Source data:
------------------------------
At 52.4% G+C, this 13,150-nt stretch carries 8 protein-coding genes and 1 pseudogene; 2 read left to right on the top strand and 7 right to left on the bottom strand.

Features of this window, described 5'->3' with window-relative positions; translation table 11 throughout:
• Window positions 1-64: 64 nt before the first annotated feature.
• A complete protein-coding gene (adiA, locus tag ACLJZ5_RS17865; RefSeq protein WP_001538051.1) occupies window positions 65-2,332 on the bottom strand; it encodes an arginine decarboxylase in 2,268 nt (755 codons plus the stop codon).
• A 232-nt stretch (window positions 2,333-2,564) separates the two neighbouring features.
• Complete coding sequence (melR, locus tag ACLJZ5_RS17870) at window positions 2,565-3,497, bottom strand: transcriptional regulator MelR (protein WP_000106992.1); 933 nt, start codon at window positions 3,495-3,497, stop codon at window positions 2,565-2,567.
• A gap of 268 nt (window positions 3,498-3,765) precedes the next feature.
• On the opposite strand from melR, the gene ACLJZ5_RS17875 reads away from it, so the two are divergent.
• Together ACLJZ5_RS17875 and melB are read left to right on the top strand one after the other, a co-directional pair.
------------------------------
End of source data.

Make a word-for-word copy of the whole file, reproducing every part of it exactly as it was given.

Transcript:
At 52.4% G+C, this 13,150-nt stretch carries 8 protein-coding genes and 1 pseudogene; 2 read left to right on the top strand and 7 right to left on the bottom strand.

Features of this window, described 5'->3' with window-relative positions; translation table 11 throughout:
• Window positions 1-64: 64 nt before the first annotated feature.
• A complete protein-coding gene (adiA, locus tag ACLJZ5_RS17865; RefSeq protein WP_001538051.1) occupies window positions 65-2,332 on the bottom strand; it encodes an arginine decarboxylase in 2,268 nt (755 codons plus the stop codon).
• A 232-nt stretch (window positions 2,333-2,564) separates the two neighbouring features.
• Complete coding sequence (melR, locus tag ACLJZ5_RS17870) at window positions 2,565-3,497, bottom strand: transcriptional regulator MelR (protein WP_000106992.1); 933 nt, start codon at window positions 3,495-3,497, stop codon at window positions 2,565-2,567.
• A gap of 268 nt (window positions 3,498-3,765) precedes the next feature.
• On the opposite strand from melR, the gene ACLJZ5_RS17875 reads away from it, so the two are divergent.
• Together ACLJZ5_RS17875 and melB are read left to right on the top strand one after the other, a co-directional pair.